• the commission is a VAT-inclusive rate of 12%, that is, 10% plus VAT,
  • buyer’s premium is a VAT-inclusive rate of 18%, that is, 15% plus VAT

8.2 Example 1

You sell the item under the Auctioneers’ Scheme.

You charge commission to the seller.

You do not charge buyer’s premium or any other charges to the buyer.

Section Description Value
(a) Hammer price £1,000
(b) Commission charged to seller:

Commission rate times hammer price 12% × 1,000
£120
(c) Purchase price

Hammer price less commission (a - b) 1,000 - 120
£880
(d) Selling Price = Hammer price (a) £1,000
(e) Margin

Selling Price less purchase price (d - c) 1,000.00 - 880
£120
(f) VAT on sale

Margin (e) times VAT fraction 120 × 1/6
£20

8.3 Example 2

You sell the item under the Auctioneers’ Scheme.

You charge commission to the seller.

You charge buyer’s premium.

Section Description Value
(a) Hammer price £1,000
(b) Commission charged to seller:

Commission rate times hammer price 12% × 1,000
£120
(c) Purchase price

Hammer price less commission (a - b) 1,000 - 120
£880
(d) Buyer’s premium

Rate of buyer’s premium times hammer price 18% × 1,000
£180
(e) Selling Price

Hammer price plus buyer’s premium (a + d) 1,000 + 180
£1,180
(f) Margin

Selling Price less purchase price (e - c) 1,180.25 - 880
£300
(g) VAT on sale

Margin (f) times VAT fraction 300 × 1/6
£50

8.4 Example 3

You sell the item under the Auctioneers’ Scheme.

The item you are selling is for export outside the European Community.

You charge commission to the seller.

You charge buyer’s premium.

You must obtain proof of export before you can apply zero rating to the sale. See Notice 703: exports and removals of goods from the UK for more information.

Section Description Value
(a) Hammer price £1,000
(b) Commission charged to seller

Commission rate times hammer price 12% × 1,000
£120
(c) Buyer’s premium

Rate of buyer’s premium times hammer price 18% × 1,000
£180
(d) Purchase price

Hammer price less commission (a - b) 1,000 - 120
£880
(e) Selling Price

Hammer price plus buyer’s premium (a + c) 1,000 + 180
£1,180
(f) Margin

Selling Price less purchase price (e - d) 1,180 - 880
£300
(g) VAT on sale

Zero-rated
Nil

8.5 Example 4

You sell the item under the Margin Scheme.

You charge commission to the seller.

You charge buyer’s premium.

Section Description Value
(a) Hammer price £1,000
(b) Buyer’s premium

Rate of buyer’s premium times hammer price 18% × 1,000
£180
(c) Purchase price (a) £1,000
(d) Selling price

(Hammer price plus buyer’s premium, a + b)
£1,180
(e) Margin

(Selling price less purchase price, d - c)
£180
(f) VAT on sale

Margin (e) times VAT fraction 180 × 1/6
£30

If you sell the item under the Margin Scheme, you must charge commission to the seller on a separate invoice, and account for VAT on the full amount.

Using the figures from this example, the commission to the seller is £100. VAT at 20% on that amount gives a total charge for commission of £120.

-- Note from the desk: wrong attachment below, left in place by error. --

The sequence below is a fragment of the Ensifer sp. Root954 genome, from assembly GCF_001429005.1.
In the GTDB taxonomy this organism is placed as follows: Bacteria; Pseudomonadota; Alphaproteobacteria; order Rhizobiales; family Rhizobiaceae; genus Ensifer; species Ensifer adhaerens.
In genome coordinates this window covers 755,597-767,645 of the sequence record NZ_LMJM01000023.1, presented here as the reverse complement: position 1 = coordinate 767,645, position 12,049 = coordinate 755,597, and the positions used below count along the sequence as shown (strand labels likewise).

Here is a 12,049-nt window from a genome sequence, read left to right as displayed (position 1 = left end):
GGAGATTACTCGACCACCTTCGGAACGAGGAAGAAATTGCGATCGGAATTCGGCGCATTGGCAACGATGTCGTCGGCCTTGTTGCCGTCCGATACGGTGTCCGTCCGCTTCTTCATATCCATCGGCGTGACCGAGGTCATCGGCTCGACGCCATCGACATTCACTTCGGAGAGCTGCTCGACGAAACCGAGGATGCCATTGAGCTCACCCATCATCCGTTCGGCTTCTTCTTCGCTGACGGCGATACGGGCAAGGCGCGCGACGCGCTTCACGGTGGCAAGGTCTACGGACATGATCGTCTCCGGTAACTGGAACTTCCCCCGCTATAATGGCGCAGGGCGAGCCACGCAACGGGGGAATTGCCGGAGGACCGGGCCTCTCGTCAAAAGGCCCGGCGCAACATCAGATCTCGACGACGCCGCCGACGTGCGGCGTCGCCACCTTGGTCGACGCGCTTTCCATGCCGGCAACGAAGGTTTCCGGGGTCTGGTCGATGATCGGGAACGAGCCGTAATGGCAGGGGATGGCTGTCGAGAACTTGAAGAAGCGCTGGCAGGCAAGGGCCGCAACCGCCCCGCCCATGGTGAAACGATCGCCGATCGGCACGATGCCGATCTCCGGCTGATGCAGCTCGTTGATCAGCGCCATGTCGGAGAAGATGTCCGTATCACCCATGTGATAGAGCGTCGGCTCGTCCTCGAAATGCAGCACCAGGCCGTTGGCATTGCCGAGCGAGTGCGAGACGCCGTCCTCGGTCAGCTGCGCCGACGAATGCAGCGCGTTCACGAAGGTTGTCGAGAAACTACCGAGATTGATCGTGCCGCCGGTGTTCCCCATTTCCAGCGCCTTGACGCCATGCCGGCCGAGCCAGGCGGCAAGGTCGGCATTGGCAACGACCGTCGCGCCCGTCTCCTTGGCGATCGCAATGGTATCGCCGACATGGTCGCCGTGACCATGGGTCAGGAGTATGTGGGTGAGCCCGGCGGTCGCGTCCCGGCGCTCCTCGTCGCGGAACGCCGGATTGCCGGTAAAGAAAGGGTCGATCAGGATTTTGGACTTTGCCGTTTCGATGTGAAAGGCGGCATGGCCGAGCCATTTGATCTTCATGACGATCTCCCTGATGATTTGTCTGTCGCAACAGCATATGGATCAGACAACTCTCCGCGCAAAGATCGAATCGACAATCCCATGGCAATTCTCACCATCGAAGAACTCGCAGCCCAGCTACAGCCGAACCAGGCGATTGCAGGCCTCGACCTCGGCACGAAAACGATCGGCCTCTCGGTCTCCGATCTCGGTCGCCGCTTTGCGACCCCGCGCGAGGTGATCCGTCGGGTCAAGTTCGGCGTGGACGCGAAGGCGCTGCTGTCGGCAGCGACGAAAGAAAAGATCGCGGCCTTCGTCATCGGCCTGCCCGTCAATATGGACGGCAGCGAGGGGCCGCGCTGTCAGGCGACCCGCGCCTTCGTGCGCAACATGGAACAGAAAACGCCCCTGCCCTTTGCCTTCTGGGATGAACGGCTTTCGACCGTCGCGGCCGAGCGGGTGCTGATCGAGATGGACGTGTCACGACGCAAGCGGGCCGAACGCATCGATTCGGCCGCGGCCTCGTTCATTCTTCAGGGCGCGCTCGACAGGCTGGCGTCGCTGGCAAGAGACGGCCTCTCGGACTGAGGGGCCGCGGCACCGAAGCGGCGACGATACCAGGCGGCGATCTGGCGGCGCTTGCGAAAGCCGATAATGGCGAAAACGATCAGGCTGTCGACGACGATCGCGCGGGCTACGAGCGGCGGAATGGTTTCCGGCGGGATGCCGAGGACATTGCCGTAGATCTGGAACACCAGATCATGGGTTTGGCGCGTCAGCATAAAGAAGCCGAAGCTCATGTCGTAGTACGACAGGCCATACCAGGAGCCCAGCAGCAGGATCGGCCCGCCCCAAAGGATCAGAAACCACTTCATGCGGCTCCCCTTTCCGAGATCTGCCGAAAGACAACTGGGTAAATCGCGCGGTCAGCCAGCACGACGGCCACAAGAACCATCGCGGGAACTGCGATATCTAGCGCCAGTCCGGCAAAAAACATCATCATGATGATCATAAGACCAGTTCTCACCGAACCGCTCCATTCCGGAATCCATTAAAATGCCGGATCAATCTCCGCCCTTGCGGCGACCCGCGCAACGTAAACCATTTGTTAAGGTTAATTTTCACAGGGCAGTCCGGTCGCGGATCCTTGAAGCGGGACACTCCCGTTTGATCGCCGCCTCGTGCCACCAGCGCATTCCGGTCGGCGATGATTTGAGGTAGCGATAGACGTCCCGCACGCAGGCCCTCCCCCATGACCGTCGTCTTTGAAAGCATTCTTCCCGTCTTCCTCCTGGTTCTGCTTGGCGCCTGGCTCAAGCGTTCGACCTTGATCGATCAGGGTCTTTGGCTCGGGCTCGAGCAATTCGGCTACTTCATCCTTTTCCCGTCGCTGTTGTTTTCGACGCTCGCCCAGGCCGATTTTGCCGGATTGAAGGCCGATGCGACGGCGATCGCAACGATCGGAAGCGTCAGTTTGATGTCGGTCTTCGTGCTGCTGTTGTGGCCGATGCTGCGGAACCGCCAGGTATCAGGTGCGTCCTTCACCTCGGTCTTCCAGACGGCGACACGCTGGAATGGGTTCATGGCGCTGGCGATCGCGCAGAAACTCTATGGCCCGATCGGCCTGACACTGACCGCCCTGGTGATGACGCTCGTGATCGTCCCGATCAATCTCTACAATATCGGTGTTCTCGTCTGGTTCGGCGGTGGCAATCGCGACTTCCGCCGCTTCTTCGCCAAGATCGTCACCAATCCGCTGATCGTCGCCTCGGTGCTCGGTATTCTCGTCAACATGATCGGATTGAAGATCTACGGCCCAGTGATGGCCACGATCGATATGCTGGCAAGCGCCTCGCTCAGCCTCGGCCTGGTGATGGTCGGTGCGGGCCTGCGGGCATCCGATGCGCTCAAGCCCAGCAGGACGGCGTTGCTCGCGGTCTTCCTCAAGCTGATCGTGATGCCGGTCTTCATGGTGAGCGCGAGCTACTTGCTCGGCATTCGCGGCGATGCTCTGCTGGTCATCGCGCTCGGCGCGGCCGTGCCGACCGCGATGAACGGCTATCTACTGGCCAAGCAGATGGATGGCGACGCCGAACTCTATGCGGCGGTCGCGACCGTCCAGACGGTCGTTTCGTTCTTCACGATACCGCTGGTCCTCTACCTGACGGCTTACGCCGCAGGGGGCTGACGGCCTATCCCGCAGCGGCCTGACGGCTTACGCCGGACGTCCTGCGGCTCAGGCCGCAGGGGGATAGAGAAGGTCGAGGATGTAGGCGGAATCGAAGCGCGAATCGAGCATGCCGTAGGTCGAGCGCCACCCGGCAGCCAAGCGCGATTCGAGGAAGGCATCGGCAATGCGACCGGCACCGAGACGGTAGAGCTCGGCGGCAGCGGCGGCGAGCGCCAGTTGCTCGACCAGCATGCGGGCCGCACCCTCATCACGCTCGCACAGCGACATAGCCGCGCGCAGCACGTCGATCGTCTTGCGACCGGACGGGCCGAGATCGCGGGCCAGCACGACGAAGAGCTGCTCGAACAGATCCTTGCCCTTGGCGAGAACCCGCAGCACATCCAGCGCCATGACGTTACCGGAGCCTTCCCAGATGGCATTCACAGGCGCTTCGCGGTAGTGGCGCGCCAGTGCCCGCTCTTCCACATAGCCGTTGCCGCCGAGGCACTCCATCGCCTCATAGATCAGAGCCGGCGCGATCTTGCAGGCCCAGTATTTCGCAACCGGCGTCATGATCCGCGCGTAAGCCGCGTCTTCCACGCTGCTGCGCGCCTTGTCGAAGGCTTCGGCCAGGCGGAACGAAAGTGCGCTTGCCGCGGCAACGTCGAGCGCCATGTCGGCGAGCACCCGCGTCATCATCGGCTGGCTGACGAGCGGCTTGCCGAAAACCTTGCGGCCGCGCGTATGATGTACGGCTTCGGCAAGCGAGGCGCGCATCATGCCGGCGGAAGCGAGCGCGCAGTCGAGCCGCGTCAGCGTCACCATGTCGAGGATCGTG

Note: the total VAT you declare to us on the sale of this item under the Margin Scheme will be the same as it would have been if you had used the Auctioneers’ Scheme in Example 2. (£30 + £20 = £50.)

If the vendor is VAT-registered, they’ll be able to reclaim the VAT on the separate commission invoice if you’ve used the Margin Scheme for the sale.

8.6 Example 5

You sell the item under the Auctioneers’ Scheme option for imported works of art, antiques or collectors’ items.

The item is valued at import at £500. You pay import VAT at 5% on this value (£25).

You charge commission to the seller.

You charge buyer’s premium.

Section Description Value
(a) Hammer price £1,000
(b) Buyer’s premium

Rate of buyer’s premium times hammer price 18% × 1,000
£180
(c) Commission charged to seller

Commission rate times hammer price 12% × 1,000
£120
(d) Purchase price

(Hammer price less commission, a - c)
£880
(e) Selling price

(Hammer price plus buyer’s premium, a + b)
£1,180
(f) Margin

(Selling price less purchase price, e - d)
£300
(g) VAT on sale

Margin (f) times VAT fraction 300 × 1/6
£50

Note: you can recoup the £25 import VAT you had to pay when the item entered the UK from the seller in the USA, but you must not include it in your Auctioneers’ Scheme calculations.

8.7 Example 6

You sell zero-rated goods (such as antique books) under the Auctioneers’ Scheme.

You charge commission to the seller.

You charge buyer’s premium.

Section Description Value
(a) Hammer price £1,000
(b) Commission charged to seller (exclusive of VAT) £100
(c) Buyer’s premium (exclusive of VAT) £150
(d) Purchase price

Hammer price less commission (a - b) 1,000 - 100
£900
(e) Selling Price

Hammer price plus buyer’s premium (a + c) 1,000 + 150
£1,150
(f) Margin

Selling Price less purchase price (e - d) 1,150 - 900
£250
(g) VAT on sale

Zero-rated
Nil

Your rights and obligations

Read Your Charter to find out what you can expect from HMRC and what we expect from you.

Help us improve this notice

If you have any feedback about this notice email: customerexperience.indirecttaxes@hmrc.gsi.gov.uk.

You’ll need to include the full title of this notice. Do not include any personal or financial information like your VAT number.

If you need general help with this notice or have another VAT question you should phone our VAT helpline or make a VAT enquiry online.

Putting things right

If you’re unhappy with HMRC’s service, contact the person or office you’ve been dealing with and they’ll try to put things right.

If you’re still unhappy, find out how to complain to HMRC.

How HMRC uses your information

Find out how HMRC uses the information we hold about you.

EC

Published 4 April 2011